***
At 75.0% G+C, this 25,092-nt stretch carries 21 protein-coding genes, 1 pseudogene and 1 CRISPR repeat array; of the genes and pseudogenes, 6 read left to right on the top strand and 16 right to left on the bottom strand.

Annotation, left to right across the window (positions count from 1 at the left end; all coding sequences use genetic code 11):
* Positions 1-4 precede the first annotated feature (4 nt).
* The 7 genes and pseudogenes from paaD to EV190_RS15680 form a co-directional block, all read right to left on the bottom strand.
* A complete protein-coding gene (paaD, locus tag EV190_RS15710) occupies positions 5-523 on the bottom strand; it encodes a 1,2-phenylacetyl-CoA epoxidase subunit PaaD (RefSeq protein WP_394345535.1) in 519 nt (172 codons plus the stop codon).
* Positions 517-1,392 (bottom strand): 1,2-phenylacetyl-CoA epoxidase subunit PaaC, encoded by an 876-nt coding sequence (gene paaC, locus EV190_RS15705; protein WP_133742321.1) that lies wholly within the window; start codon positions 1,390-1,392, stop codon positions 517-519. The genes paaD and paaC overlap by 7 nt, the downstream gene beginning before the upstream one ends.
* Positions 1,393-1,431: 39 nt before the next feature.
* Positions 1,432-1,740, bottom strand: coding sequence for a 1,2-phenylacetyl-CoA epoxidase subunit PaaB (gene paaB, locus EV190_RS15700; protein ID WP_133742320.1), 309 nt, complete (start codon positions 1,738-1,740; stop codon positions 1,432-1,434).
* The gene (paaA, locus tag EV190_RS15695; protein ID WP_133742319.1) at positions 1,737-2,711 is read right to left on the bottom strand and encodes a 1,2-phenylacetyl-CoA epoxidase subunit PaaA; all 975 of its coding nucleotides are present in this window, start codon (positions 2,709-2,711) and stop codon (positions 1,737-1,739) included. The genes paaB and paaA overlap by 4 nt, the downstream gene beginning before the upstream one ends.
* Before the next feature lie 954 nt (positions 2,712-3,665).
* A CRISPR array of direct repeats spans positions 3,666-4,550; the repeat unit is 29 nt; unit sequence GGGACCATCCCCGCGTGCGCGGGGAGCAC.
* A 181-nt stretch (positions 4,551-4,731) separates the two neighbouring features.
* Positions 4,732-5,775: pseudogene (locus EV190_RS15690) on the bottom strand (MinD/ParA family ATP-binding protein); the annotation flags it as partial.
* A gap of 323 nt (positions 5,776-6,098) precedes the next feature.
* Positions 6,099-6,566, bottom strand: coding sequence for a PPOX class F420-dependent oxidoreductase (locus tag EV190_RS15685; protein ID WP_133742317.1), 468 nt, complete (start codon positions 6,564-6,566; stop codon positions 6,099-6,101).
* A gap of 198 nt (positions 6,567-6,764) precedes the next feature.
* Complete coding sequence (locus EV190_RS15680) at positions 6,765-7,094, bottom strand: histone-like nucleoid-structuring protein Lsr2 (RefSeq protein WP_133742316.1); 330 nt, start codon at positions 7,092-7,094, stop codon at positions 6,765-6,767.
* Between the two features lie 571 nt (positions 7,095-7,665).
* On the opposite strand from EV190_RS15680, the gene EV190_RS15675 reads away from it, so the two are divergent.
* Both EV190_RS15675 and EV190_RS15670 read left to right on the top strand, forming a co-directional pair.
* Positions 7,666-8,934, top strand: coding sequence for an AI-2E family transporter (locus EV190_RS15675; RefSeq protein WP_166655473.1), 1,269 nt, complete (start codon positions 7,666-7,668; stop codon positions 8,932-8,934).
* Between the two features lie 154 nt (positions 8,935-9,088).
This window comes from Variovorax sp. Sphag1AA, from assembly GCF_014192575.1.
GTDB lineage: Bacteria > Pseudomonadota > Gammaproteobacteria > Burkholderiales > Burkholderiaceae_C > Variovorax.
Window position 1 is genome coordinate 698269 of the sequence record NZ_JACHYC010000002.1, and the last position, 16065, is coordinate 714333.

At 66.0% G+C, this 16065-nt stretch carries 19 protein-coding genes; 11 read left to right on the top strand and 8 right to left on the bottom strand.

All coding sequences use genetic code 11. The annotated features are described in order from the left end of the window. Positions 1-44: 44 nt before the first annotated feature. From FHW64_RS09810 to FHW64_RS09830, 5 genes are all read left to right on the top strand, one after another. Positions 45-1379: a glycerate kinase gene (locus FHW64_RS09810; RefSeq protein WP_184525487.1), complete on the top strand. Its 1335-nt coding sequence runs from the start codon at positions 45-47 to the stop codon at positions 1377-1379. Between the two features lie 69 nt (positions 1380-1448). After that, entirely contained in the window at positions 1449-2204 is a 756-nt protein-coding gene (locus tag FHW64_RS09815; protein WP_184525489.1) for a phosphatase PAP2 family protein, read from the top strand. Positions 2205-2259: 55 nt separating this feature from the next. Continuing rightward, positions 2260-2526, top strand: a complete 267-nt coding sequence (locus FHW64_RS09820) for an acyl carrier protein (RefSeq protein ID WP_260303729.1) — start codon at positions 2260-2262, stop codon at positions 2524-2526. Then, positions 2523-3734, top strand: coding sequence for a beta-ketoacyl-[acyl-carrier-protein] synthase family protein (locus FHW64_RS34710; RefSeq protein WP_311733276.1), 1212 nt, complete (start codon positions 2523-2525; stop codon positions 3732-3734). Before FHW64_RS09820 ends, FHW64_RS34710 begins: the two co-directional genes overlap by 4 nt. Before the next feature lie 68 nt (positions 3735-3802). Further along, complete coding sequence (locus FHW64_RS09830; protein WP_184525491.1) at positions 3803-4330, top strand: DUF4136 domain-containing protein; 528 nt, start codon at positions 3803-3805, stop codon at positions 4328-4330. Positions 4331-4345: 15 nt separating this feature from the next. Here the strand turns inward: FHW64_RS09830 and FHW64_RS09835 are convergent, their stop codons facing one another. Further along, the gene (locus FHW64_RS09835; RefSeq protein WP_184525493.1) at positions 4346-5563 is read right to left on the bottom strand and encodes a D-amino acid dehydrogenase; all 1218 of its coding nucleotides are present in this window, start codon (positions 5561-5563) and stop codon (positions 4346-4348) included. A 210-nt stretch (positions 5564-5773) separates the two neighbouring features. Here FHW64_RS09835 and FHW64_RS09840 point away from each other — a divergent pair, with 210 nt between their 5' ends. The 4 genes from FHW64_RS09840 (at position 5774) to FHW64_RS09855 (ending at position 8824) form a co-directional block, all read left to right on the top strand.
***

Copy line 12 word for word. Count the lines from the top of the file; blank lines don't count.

* A 181-nt stretch (positions 4,551-4,731) separates the two neighbouring features.